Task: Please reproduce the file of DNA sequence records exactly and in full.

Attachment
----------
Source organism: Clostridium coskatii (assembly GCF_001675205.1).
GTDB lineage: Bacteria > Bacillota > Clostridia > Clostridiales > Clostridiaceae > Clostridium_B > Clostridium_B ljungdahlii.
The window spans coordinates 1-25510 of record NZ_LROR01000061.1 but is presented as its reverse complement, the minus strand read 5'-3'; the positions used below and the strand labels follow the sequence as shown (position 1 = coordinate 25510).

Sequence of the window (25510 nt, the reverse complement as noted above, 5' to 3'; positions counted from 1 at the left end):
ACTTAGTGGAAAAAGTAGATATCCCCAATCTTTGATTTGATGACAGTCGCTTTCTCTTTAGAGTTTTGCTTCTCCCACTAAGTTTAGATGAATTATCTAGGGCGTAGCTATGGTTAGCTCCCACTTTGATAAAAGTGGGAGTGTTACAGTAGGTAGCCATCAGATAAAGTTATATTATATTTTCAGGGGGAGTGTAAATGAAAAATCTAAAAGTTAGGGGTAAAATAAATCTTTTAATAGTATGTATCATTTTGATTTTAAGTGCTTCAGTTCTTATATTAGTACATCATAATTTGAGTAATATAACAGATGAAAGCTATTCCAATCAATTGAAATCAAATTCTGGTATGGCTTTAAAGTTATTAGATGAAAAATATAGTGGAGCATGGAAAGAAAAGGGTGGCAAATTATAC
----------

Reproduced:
Source organism: Clostridium coskatii (assembly GCF_001675205.1).
GTDB lineage: Bacteria > Bacillota > Clostridia > Clostridiales > Clostridiaceae > Clostridium_B > Clostridium_B ljungdahlii.
The window spans coordinates 1-25510 of record NZ_LROR01000061.1 but is presented as its reverse complement, the minus strand read 5'-3'; the positions used below and the strand labels follow the sequence as shown (position 1 = coordinate 25510).

Sequence of the window (25510 nt, the reverse complement as noted above, 5' to 3'; positions counted from 1 at the left end):
ACTTAGTGGAAAAAGTAGATATCCCCAATCTTTGATTTGATGACAGTCGCTTTCTCTTTAGAGTTTTGCTTCTCCCACTAAGTTTAGATGAATTATCTAGGGCGTAGCTATGGTTAGCTCCCACTTTGATAAAAGTGGGAGTGTTACAGTAGGTAGCCATCAGATAAAGTTATATTATATTTTCAGGGGGAGTGTAAATGAAAAATCTAAAAGTTAGGGGTAAAATAAATCTTTTAATAGTATGTATCATTTTGATTTTAAGTGCTTCAGTTCTTATATTAGTACATCATAATTTGAGTAATATAACAGATGAAAGCTATTCCAATCAATTGAAATCAAATTCTGGTATGGCTTTAAAGTTATTAGATGAAAAATATAGTGGAGCATGGAAAGAAAAGGGTGGCAAATTATAC